America’s housing crisis has not gone away. If anything, it is getting more severe. Today, median single family house prices nationwide are down by slightly more than 30 per cent from their early 2006 peak. Fusion IQ, the research group, estimates that excess inventories will push prices down by a further 10 per cent. This is a critical issue because home equity was for years the largest asset on the balance sheet of the average American family.I believe Mr. Zuckerman gets some exaggerated statistics by using month-over-month numbers rather than year-over-year. Natural short-term volatility can easily make month-over-month numbers look far better or worse than the actual longer-term trend.
The sheer number of empty homes overhanging the residential property market points to lower prices. There are an estimated 7m homes empty today, and an estimated 7.7m houses and condominiums behind on their mortgage payments. This is tantamount to a shadow inventory. More than 4m of those are now delinquent and going through some form of foreclosure or related procedures that will put them on the market in the next year or two. Fannie Mae’s 90-day delinquency rate is now roughly 5.5 per cent, double that of a year ago.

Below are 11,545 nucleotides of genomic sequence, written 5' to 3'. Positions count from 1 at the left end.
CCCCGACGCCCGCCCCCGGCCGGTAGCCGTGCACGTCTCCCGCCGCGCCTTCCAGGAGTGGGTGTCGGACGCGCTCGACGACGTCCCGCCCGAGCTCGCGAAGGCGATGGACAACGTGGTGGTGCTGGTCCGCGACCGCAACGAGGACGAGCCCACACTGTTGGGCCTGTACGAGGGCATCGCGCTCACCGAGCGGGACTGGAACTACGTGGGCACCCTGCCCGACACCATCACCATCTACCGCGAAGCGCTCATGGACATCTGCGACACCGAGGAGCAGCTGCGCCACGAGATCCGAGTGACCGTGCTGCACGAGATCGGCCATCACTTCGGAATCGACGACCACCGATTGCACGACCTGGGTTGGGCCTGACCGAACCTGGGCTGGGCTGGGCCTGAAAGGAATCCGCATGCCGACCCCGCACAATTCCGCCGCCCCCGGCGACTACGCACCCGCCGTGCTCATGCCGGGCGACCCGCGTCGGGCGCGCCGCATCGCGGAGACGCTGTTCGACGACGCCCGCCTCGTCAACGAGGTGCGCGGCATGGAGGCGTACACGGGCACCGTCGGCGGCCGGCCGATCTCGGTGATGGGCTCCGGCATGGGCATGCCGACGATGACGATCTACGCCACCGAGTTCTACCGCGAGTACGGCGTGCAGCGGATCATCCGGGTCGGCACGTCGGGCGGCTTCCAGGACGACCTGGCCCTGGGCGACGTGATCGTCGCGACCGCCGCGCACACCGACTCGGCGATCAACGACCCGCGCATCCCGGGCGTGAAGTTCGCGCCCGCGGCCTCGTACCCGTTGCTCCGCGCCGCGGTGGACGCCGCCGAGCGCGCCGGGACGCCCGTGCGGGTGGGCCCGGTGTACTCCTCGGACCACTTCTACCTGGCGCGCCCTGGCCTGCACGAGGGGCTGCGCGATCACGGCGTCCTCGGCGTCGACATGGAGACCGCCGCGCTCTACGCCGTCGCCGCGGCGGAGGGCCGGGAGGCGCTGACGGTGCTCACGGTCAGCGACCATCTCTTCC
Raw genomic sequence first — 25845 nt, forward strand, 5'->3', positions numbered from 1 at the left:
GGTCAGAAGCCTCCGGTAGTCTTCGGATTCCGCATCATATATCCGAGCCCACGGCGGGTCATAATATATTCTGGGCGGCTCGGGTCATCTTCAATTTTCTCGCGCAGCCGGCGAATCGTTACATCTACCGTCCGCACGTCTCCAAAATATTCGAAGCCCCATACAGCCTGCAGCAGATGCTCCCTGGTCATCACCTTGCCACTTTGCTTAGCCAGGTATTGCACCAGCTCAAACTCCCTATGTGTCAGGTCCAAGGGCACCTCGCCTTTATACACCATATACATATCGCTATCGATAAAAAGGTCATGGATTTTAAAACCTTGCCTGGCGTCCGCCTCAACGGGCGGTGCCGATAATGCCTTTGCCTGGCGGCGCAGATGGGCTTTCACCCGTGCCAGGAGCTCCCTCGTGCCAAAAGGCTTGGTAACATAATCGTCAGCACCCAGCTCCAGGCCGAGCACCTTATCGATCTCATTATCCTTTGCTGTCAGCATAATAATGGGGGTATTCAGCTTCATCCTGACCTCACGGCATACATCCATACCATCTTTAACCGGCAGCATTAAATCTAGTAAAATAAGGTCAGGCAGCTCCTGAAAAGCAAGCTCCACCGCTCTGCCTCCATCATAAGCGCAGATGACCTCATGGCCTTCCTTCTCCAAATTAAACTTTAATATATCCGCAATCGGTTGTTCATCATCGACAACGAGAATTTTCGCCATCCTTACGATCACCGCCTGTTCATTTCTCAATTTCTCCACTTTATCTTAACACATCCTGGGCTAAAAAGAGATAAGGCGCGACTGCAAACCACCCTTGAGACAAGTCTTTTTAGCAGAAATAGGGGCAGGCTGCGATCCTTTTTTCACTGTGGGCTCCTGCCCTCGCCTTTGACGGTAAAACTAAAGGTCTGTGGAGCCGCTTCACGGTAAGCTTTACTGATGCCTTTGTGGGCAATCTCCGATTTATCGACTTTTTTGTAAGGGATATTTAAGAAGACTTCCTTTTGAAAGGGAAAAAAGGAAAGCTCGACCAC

Home sales are depressed, too, by competition from some 6m rental vacancies, or 11 per cent of total rental supply. Median asking rents have been declining by an estimated 3.5 per cent over the past year – and that is accelerating.
There is no cheer in the new residential numbers either. January’s new home sales plunged by more than 11 per cent month-on-month to an annual rate of 309,000 units, the weakest on record. It now takes a record 14.2 months to sell a finished house. In the boom years, it took about three.
Even worse, the median price for new homes sold was $203,500, almost a seven-year low, and that for existing single-family homes fell 3.5 per cent month over month to $163,600, a new eight-year low. Inventories rose to a 9.1 month supply, which on top of the shadow inventory of unsold houses and those in the foreclosure pipeline does not bode well for homebuilders or housing. Neither does the sharp decline in mortgage applications to the lowest levels since May 2007 and the rise on the 30-year mortgage rates to more than 5 per cent.
Roughly one in four mortgages today exceeds the house’s value – approximately 10.7m homes. American Corelogic, the research provider, estimates an average deficiency per home of $70,700 or an aggregate of about $800bn. An additional 2.3m homes had less than 5 per cent equity. The remaining equity for many other homeowners is at historic lows. With declining prices beginning to hit the middle to higher ends of the housing market, we are looking at another foreclosure wave.
Mr. Zuckerman goes on to basically argue that tax money should be used to bail out homeowners. I wholeheartedly disagree.